2022 was a tough year for the global economy and economic governance. Just when the global economy was starting to recover from the Covid pandemic, Russia invaded Ukraine and geopolitical frictions intensified. The world is now facing a triple crisis as a result: an energy price crisis, a food crisis, and a financial crisis. This comes on top of the health and climate crises. There are major uncertainties surrounding policy. Those who hope that the worst is soon behind us and that 2023 will be an easier year will likely be disappointed as governments struggle to buffer adjustment pains with shrinking fiscal space. To counter inflationary pressures, central banks around the world have tightened their monetary policies. The risk of stagflation – sluggish growth with high inflation – remains high. The 2020s could easily become a lost decade for economic and social development.
Gloomy global economic outlook
According to the IMF’s World Economic Outlook for October 2022, real global GDP is expected to grow by 2.7% in 2023, noticeably slower than in 2021 (6%). The growth rate of advanced economies is forecast to be only 1.1% in 2023. Emerging and developing countries (EMDE), on the other hand, are likely to grow by 3.7% in both 2022 and 2023. Europe and Central Asia will be hit the hardest by the consequences of Russia’s war against Ukraine. 31 of 72 economies considered (representing more than one-third of world GDP) face at least two consecutive quarters of negative growth at some point in 2022 and 2023. The WTO expects growth in world trade to slow further from 3.4% in 2022 to only 1% in 2023. While logistics are expected to run somewhat smoother, geopolitical and geo-economic uncertainty in supply chains remains high. Production and supply networks are changing as governments and companies around the world place a greater emphasis on resilience. One dampening factor for trade is likely to be the U.S. dollar, which is expected to remain strong in 2023. As roughly 40 percent of international trade transactions in goods are invoiced in U.S. dollars, this will make exports from many countries more expensive. This further exacerbates the problem of rising debt for many developing countries.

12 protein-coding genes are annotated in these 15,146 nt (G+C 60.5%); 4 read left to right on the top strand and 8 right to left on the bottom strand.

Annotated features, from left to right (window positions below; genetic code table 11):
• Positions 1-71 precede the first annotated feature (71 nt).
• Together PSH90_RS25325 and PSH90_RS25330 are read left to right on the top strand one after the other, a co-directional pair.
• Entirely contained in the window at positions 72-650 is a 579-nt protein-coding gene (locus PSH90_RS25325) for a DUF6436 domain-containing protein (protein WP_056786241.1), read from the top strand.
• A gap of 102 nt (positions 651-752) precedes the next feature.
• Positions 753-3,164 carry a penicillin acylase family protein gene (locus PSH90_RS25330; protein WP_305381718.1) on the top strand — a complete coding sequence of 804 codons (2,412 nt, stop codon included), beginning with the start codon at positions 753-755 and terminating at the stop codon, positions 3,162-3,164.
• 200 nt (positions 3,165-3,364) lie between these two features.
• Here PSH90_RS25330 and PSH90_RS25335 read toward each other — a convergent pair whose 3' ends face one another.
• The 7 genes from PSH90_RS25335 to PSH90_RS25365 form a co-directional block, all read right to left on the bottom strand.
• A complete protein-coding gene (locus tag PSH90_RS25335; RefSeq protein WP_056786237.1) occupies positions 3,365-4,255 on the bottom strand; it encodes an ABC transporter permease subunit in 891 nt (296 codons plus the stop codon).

The poorest countries and the most vulnerable people will be hit the hardest. Over several decades, poverty and income inequality had decreased. Since the beginning of the pandemic, however, they are on the rise again. According to an UNDP analysis of 111 countries, 1.2 billion people lived in acute multidimensional poverty in 2022. This trend will increase even further due to the economic slowdown predicted for 2023.
Food insecurity is also on the rise. Between 702 and 828 million people are living in severe food insecurity. This number has risen by about 150 million since the beginning of the Covid-19 pandemic. The FAO warns that acute food insecurity continues to escalate globally. This does not bode well for 2023.
The good news is that energy price hikes are expected to level out; the World Bank even projects a decline of 11% in 2023. The bad news is that energy prices will still be 75% above their average for the past five years. The same holds true for inflation. According to the IMF, global inflation is predicted to be 6.5% in 2023. An Ipsos survey in partnership with the World Economic Forum finds that 79% of workers expect their real income to fall in 2023 and the number of people fearing that unemployment will grow in their country over the next 12 months (61%) is rising. This is likely to lead to greater social instability in many countries.
Trade frictions and global trade governance in 2023
Trade can be a powerful tool for economic growth and development, and can help absorb shocks too. However, international trade governance has become more difficult. Geopolitical and geo-economic friction has been on the rise for some years, with China at the centre of the phenomenon. Russia’s invasion of Ukraine on 24 February 2022 marked a watershed in international relations and in the world economy. Great power competition and systemic rivalry are on the rise. Trade frictions could easily escalate in 2023 as a consequence.